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Neuroticism can be linked to creativity, new study shows

New scientific evidence suggests that people who score higher on measures of neuroticism also score higher in creativity. Photo credit: Flickr user Francesco (Creative Commons)

New scientific evidence suggests that people who score higher on measures of neuroticism also score higher in creativity. If there is a causal relationship, the logic might go something like this: people who are neurotic are prone to overthinking and more likely to imagine threats that are not really there.

Such overactive imaginations could give way to creative problem-solving breakthroughs rather than a nervous breakdown. Some of the greatest thinkers in our history—Isaac Newton, Michelangelo, and Woody Allen—have all had reputations for being neurotic. A team of researchers on this subject say there is now good neural science to back this theory up.

As reported by Forbes, Adam Perkins of Kings College London, says in summary that, if you happen to have predominant, negative self-generated thoughts due to high levels of spontaneous activity in the parts of your prefrontal cortex that govern conscious perception of threat, then you have a tendency to enter a state of panic sooner than an average person and can experience intense negative emotions even when there is no present threat.

In other words people who are ‘thinkers’ tend to spontaneously generate more worry because of activities in the amygdala part of their brain that governs fear and emotion. Since these kinds of people are more prone to panic and conjuring up empty threats, they also are able to conjure up ideas that are more insightful and creative to problem-solving.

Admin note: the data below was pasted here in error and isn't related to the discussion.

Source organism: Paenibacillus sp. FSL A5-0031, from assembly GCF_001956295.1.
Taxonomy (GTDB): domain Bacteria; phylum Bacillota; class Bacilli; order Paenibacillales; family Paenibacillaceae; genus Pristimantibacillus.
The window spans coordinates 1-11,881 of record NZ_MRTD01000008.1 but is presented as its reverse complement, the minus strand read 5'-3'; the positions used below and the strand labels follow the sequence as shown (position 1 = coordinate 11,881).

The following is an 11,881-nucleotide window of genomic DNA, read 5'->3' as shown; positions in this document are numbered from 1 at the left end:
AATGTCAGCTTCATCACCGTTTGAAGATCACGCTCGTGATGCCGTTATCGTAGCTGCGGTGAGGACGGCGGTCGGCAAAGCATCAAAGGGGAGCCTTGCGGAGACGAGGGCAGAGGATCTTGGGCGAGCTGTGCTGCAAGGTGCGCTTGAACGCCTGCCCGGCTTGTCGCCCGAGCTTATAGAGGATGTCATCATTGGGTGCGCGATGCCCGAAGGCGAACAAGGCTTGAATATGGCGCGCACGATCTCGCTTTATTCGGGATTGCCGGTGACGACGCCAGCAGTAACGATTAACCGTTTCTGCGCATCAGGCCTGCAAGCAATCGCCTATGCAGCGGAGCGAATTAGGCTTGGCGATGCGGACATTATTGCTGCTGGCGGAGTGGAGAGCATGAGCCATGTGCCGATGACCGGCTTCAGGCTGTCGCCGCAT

Meditation has been suggested as a good exercise for neurotic people to keep their emotions under control. It is known to reduce activity in areas of the brain that govern self-referential and wandering thoughts. Fortunately, there also is good evidence that it does not seem to reduce creativity potential and may in fact increase it.

Whatever the case, if you are neurotic do not take it as your downfall- it may be linked to some hidden creativity you never knew you had. On the contrary, Pollyanna types—ones who are cheerful and happy-go-lucky and do not dwell on problems— are therefore at a distinct disadvantage when it comes to problem solving compared to a more neurotic person.

Sid Motaghi

Sid Motaghi

Staff Writer
Sid Motaghi has a B.F.A. in Film and a M.A. in Media Studies from The New School. He is now a contributing writer on Science Recorder, Moviepilot, and Study of Anime from time to time. He is also into screenwriting and creative writing, now writing a few short stories to supplement his screenplay and graphic novel he is currently working on.
About Sid Motaghi (22 Articles)
Sid Motaghi has a B.F.A. in Film and a M.A. in Media Studies from The New School. He is now a contributing writer on Science Recorder, Moviepilot, and Study of Anime from time to time. He is also into screenwriting and creative writing, now writing a few short stories to supplement his screenplay and graphic novel he is currently working on.
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